Tuesday, 15 July 2014

Paint a Waterside Tree with Five Oil Colors

An effective oil painting can be completed in half an hour and with just five oil colors. This oil painting demonstration required the simplest art materials, ideal for the student who prefers to use basic materials. The scene comprises a tree next to a river, ideal for painting reflections.

Simple Art Demonstration on Painting Reflections

How to Paint Water Step by Step
The art materials needed for this demonstration are:

Oil colors: titanium white, pthalo blue, burnt sienna, cadmium lemon and viridian. Only a flat bristle no. 6 and round sable no. 3 were used. Artists’ spirit was needed only for cleaning the brushes at the end of the session.

I had primed a small panel with two coats of gesso before beginning the painting. The panel measured 7x9inches. A HB pencil and eraser was needed for sketching in the composition before laying down the paint.

My youtube clip shows how I completed the painting

Oil Painting Demo in Minutes

1 I worked from light to dark and therefore began with palest areas of the painting. I mixed a little burnt sienna with mostly white and plied this uneven mixture over the sky area and corresponding reflections. I applied this color thinly towards the top and bottom of the painting as I wanted to introduce another color in these areas.

Simple Landscape Painting Demonstration

2 I then mixed a little pthalo blue into white and introduced this color unevenly at the top and bottom of the picture. With a clean bristle, I smudged together the warm and cool colors careful to avoid contamination that could result in muddy mixture. I blended the colors more smoothly on the areas of water, to suggest reflections. I flicked the bristle in vertical strokes.

3 I then mixed a little viridian and cadmium lemon into white and dabbed this warm green onto the field in the background with a fine sable.

Burnt Sienna on the Landscape

4 I mixed burnt sienna and a little white and made vertical strokes around the reedy area at the foot of the tree. To add contrast, I plied on viridian, pthalo blue and a little white for the trees in the background. Areas of color were softened where they met, such as the treeline and sky.

5 Burnt sienna, pthalo blue and viridian were mixed for a deep, rich dark and this was applied onto the reeds at the foot of the tree. A clean bristle was used to smudge out this dark color into the pervading reflection color, to suggest a glassy surface to the water.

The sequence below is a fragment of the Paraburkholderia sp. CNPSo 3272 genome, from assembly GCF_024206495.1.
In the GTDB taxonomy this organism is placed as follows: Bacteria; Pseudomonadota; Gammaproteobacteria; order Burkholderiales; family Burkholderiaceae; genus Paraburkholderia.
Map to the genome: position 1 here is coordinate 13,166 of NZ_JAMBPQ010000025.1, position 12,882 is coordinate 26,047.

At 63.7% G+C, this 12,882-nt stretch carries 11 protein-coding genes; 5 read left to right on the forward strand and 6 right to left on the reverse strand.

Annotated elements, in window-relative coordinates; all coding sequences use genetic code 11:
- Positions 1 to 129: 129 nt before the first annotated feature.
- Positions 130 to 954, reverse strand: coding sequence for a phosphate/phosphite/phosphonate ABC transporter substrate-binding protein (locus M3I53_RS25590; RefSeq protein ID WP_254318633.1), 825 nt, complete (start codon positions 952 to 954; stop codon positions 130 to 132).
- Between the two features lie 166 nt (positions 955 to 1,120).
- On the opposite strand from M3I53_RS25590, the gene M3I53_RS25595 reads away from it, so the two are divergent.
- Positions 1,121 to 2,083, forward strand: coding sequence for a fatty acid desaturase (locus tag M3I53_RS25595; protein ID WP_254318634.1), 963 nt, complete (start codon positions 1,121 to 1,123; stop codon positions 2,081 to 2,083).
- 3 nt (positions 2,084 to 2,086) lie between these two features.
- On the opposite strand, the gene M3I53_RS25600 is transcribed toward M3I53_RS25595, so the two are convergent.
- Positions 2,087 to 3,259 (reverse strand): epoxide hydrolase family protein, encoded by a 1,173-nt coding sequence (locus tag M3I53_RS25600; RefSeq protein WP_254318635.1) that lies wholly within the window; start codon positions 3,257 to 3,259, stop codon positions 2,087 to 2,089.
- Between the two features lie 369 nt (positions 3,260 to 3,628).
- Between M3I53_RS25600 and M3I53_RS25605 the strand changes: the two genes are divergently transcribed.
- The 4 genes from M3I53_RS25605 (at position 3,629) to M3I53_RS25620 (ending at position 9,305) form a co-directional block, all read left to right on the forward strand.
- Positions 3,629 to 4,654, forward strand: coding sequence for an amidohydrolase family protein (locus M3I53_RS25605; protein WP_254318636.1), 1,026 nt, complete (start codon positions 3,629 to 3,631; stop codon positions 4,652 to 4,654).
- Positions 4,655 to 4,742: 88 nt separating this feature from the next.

Simple Demonstration on Painting Reflections

6 The surrounding to the tree trunk and its reflection sets up the tree to make it look more dramatic. Any niggles should be ironed out before beginning the tree itself. I mixed pthalo blue, viridian and burnt sienna to create a rich black and I applied this dark onto the tree trunk initially. I worked the same color for the tree’s reflection to ensure the subject and its reflection accorded.

7 A narrow brush was used for the branches and twigs, moving the brush into the direction of the tree’s growth. Care is needed not to get carried away with adding too many twigs or the area could get confused. The secret is to generalize. Look for clumps and feather out the dark color to suggest ‘gathers’ within the tree.

Oil Painting Reflections

Oil Colors Needed for Painting Water
8 And now for the water. With a fine sable, I mixed a little pthalo blue with white and dragged the brush in small horizontal strokes to suggest disturbances on the water’s surface. I let some of the undercolor get dragged into the upper color.

9 With a separate sable, I mixed a little burnt sienna with pthalo blue and lightly applied horizontal bands over the water to contrast with the paler streaks. I allowed some of the underlying color to get dragged with the horizontal strokes to bring a fluid quality to the paint.

Finishing Touches to the Landscape Painting

10 Finally I dabbed burnt sienna with a little white, to produce a rich, rustic color and applied small, vertical strokes over the stalk tops. This warm color provides great contrast with the cool colors in the background.

A Landscape Painting in Five Oil Colors

An effective oil painting can be produced with just five oil pigments as can be seen in this demonstration. Basic art materials were used. This painting took around half-an-hour to do. The secret is a strong, striking composition that will carry the basic oil colors. This tree also provides stark contrast against the background.

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